Adult Social Care Assurance pdf icon PDF 155 KB


To brief the Cabinet Member and spokespeople on a new duty, given to the Care Quality Commission (CQC), to independently review and assess how Local Authorities' Adult Social Care services are performing in delivering their Care Act functions.



The Cabinet Member noted the report which is for information only and is not subject to call-in.


Andy Biddle, Director of Adult Social Care (ASC), introduced the report, noting ASC's engagement with Children's Services, who have been subject to inspection for many years, and that although inspection is a burden it can also be an opportunity for ASC to demonstrate how it performs and serves residents.


Members agreed the today's reports showed the amount of legislation affecting the social care sector in recent years together with the impact of Covid. Organisations have been so busy with other matters in the last couple of years but now they can step back and examine the services offered as some may not be as good as they were thought to be.


Councillor Winnington thanked Debbie Young, Head of Quality and Performance, for writing the report and Mr Biddle for presenting it. Covid had compressed many activities that might have been done on a staggered basis and then changes such as the Integrated Care System meant much activity happened at once. There has been much investment from the council to meet the challenges. However, inspection could be an opportunity to improve the care sector. ASC could also see what can be learnt from Children's Services, which have been subject to intense inspection for many years. However, in terms of resources, there is a challenge, as the last national inspection programme for ASC ceased in 2010 and staff that would have been working on these processes at that time are no longer employed. Resources therefore have to be built back into ASC and there is a cost to this. Many staff will not be familiar with the process as inspection ended in 2010.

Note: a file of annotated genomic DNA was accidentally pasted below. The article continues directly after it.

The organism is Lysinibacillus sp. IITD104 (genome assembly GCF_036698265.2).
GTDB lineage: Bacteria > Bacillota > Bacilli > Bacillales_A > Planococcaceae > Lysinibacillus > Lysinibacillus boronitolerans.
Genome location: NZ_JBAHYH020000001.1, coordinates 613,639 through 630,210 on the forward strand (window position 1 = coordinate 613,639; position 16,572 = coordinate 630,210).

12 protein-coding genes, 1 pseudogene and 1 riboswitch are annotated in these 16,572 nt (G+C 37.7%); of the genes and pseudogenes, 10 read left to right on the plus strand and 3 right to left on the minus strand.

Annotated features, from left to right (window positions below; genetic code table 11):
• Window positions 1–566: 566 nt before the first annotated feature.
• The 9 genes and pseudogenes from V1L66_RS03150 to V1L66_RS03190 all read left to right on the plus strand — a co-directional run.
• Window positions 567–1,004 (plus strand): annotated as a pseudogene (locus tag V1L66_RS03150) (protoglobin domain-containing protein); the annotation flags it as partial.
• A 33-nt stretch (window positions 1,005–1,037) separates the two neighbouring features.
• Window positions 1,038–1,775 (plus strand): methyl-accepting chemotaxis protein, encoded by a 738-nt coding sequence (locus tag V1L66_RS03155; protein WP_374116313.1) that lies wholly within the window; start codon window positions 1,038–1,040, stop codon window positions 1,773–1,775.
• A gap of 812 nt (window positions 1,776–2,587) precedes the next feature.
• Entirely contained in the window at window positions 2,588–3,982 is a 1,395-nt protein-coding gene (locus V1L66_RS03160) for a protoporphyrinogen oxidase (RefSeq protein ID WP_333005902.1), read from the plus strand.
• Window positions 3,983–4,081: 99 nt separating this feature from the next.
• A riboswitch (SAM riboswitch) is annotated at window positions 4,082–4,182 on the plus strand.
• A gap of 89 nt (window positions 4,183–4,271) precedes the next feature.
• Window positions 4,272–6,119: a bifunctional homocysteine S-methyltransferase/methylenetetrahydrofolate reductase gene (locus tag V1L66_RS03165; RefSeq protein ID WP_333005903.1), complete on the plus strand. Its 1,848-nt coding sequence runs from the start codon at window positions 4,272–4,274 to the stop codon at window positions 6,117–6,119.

Ms Young said everyone in ASC is engaged in preparation for inspection; it is good opportunity to showcase but also to scrutinise to some areas. The cost is a concern as it feels like a new burden as it has not been done for a long time. Neither the Department for Levelling Up, Housing & Communities, (DLUHC) nor the Department for Health & Social Care, (DHSC) see it as new burden, so whilst money is invested in sector led improvements via LGA (Local Government Association) and ADASS (Association of Directors of Adult Social Services) there is not money invested directly into councils to help them prepare. In addition, the interim assessment framework has been shared but not the final one. Secondary legislation is likely to be passed in January 2023 but there is uncertainty over the April 2023 date for implementation. However, as ASC has already started work it will continue but it is a concern the final framework is not available.


Councillor Winnington said the chaos in national government has not helped as it would have been useful for ASC to have the framework by now. He and the Leader are considering another call to central government to address the new burdens and get a proper funding package; the opposition spokespersons are welcome to join in. If cuts fall on social care it will be really tough. Although Portsmouth is  ...  view the full minutes text for item 28.